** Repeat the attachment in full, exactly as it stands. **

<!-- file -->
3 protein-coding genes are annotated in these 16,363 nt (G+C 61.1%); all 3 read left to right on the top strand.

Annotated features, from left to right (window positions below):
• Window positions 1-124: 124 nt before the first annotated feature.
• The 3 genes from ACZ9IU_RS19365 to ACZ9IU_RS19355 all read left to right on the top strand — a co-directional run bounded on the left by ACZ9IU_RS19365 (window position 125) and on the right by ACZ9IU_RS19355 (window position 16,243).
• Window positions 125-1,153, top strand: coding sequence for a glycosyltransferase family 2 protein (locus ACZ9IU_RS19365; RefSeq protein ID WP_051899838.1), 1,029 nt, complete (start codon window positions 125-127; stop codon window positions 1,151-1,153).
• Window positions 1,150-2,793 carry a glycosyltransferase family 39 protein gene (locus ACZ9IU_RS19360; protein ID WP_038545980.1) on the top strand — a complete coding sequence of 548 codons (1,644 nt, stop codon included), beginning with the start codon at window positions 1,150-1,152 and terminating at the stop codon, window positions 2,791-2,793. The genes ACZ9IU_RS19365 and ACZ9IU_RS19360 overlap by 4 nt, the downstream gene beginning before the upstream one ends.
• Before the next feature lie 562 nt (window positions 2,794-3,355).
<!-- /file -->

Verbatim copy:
3 protein-coding genes are annotated in these 16,363 nt (G+C 61.1%); all 3 read left to right on the top strand.

Annotated features, from left to right (window positions below):
• Window positions 1-124: 124 nt before the first annotated feature.
• The 3 genes from ACZ9IU_RS19365 to ACZ9IU_RS19355 all read left to right on the top strand — a co-directional run bounded on the left by ACZ9IU_RS19365 (window position 125) and on the right by ACZ9IU_RS19355 (window position 16,243).
• Window positions 125-1,153, top strand: coding sequence for a glycosyltransferase family 2 protein (locus ACZ9IU_RS19365; RefSeq protein ID WP_051899838.1), 1,029 nt, complete (start codon window positions 125-127; stop codon window positions 1,151-1,153).
• Window positions 1,150-2,793 carry a glycosyltransferase family 39 protein gene (locus ACZ9IU_RS19360; protein ID WP_038545980.1) on the top strand — a complete coding sequence of 548 codons (1,644 nt, stop codon included), beginning with the start codon at window positions 1,150-1,152 and terminating at the stop codon, window positions 2,791-2,793. The genes ACZ9IU_RS19365 and ACZ9IU_RS19360 overlap by 4 nt, the downstream gene beginning before the upstream one ends.
• Before the next feature lie 562 nt (window positions 2,794-3,355).